Frankly, on the apocalyptic scale of things, things have been pretty quiet here in the US since the end of World War II (the 60s notwithstanding). And, frankly, I think we were somewhat spoiled by the false prosperity of the bubble in the late 90s, and we keep expecting those glory days to return, that they represent the normal state of things. We may be in for some rude awakenings, far beyond the current economic difficulties. ..bruce..

  10. #9: I think a more realistic scenario would, first, include launching a dozen or more spacecraft from multiple locations around the earth.

    Actually, the realistic scenario would be all of us sitting on the Earth, looking up at the sky, and saying, “Aw, crap.”

    The US hasn’t has the ability to lift humans beyond Earth orbit for over 20 years, and probably won’t for another 20 years or more, though China may before then. Russia, Japan and the European Union (EU) remain the only other governments that have launched probes outside of the Earth-Moon system (Mars, Venus, comets, asteroids). China and India have reached the Moon, but no farther.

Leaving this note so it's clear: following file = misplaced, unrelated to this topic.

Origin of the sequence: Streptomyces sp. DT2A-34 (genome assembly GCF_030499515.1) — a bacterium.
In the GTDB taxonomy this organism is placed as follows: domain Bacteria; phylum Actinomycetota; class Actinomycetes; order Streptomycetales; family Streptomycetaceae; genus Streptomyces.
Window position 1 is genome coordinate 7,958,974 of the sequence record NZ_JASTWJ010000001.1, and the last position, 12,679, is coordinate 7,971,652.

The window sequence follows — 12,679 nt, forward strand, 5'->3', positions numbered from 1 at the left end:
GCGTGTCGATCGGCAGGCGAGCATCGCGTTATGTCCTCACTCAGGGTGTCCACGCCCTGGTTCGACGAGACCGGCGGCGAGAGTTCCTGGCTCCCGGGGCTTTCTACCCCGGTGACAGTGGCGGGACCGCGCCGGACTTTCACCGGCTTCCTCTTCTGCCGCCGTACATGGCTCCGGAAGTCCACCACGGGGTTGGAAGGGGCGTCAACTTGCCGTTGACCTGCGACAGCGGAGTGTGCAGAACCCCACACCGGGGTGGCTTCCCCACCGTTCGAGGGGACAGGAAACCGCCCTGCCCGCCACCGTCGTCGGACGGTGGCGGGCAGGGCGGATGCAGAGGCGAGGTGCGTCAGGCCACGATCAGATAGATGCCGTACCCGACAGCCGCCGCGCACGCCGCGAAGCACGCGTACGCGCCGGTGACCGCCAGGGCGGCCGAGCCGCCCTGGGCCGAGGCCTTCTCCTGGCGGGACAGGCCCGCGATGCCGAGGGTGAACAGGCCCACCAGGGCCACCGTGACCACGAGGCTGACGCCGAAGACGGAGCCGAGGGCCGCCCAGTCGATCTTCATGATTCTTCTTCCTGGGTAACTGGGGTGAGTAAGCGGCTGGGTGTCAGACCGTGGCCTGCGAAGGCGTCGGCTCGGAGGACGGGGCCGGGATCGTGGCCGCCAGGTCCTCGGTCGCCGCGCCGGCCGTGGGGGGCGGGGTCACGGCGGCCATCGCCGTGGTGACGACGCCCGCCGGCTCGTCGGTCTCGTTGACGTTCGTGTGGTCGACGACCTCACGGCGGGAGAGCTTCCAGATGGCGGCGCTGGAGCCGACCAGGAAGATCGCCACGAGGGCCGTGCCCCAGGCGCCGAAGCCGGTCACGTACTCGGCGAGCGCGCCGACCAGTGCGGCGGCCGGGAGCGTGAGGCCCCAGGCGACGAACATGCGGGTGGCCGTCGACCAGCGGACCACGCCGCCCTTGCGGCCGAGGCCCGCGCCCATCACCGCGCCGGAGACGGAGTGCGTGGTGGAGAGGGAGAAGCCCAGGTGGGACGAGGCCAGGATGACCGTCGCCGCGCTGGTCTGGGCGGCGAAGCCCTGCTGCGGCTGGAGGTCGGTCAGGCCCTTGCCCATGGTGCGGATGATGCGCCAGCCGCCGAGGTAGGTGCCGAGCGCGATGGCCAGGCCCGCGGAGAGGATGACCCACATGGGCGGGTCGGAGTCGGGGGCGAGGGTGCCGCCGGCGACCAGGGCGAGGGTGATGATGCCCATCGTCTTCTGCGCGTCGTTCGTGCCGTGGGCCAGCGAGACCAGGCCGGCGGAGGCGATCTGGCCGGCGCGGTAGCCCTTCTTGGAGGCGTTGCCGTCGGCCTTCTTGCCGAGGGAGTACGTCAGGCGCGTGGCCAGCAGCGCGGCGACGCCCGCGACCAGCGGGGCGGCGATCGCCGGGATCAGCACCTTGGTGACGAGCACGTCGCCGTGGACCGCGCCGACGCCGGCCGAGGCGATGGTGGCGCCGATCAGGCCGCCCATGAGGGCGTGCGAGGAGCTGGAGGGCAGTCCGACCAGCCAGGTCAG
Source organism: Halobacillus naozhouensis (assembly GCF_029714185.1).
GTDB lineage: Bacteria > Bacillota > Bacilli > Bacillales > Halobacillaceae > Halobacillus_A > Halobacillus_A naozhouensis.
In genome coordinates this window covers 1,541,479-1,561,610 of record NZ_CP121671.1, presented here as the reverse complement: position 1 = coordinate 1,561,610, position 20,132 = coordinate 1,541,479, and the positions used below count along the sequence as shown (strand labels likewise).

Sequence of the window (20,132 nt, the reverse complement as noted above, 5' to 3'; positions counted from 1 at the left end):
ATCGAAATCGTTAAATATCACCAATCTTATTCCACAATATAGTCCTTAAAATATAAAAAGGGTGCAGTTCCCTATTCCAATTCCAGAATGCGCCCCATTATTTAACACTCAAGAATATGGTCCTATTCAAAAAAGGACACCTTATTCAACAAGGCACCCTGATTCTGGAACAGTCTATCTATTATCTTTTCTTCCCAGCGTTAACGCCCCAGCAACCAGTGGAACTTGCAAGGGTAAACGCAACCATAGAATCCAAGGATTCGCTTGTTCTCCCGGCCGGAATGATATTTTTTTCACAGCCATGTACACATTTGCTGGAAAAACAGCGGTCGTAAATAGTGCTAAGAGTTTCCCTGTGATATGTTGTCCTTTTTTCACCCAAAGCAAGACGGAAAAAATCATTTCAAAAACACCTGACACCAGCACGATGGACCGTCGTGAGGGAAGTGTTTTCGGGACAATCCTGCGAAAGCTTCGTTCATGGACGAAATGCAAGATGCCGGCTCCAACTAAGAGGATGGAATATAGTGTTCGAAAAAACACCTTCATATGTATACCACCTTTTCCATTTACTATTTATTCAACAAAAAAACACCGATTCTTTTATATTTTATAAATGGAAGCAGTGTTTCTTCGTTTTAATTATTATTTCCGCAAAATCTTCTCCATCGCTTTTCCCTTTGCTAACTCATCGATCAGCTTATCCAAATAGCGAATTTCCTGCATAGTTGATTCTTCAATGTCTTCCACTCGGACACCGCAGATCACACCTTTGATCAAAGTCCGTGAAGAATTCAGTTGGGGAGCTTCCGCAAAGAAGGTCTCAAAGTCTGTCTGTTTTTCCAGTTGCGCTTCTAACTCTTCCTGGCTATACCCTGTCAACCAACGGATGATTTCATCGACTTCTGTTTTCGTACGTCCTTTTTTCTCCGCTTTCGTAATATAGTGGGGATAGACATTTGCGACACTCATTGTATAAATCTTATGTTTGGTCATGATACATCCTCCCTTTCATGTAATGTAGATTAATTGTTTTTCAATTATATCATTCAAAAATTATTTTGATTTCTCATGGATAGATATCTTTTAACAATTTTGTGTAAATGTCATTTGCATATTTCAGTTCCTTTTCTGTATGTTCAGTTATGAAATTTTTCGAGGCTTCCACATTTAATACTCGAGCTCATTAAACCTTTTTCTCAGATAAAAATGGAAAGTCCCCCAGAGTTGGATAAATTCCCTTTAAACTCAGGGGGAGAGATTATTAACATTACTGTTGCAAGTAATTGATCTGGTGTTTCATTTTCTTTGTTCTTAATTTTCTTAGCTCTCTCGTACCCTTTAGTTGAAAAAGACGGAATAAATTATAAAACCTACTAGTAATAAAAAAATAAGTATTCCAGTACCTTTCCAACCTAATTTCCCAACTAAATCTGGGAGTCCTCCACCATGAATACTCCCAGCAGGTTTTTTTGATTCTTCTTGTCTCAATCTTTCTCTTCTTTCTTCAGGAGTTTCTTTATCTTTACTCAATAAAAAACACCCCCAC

The simple truth is that nobody has the technology to directly fly to and target objects outside of the Earth-Moon orbit — such as an approaching comet or asteroid — in any meaningful time frame. Instead, we have to rely on long, slow transfer orbits and/or low impulse engines, often using one or more gravitational swings around the Sun and/or other planets. That’s why space probes are typically launched months and often years ahead of their arrival dates.

    And this is also why the Lucifer’s Hammer scenario is the most realistic one: the US and the Russians sent a joint crew up to the space station to observe the comet, but they can do little more than that. The same’s true today. ..bruce..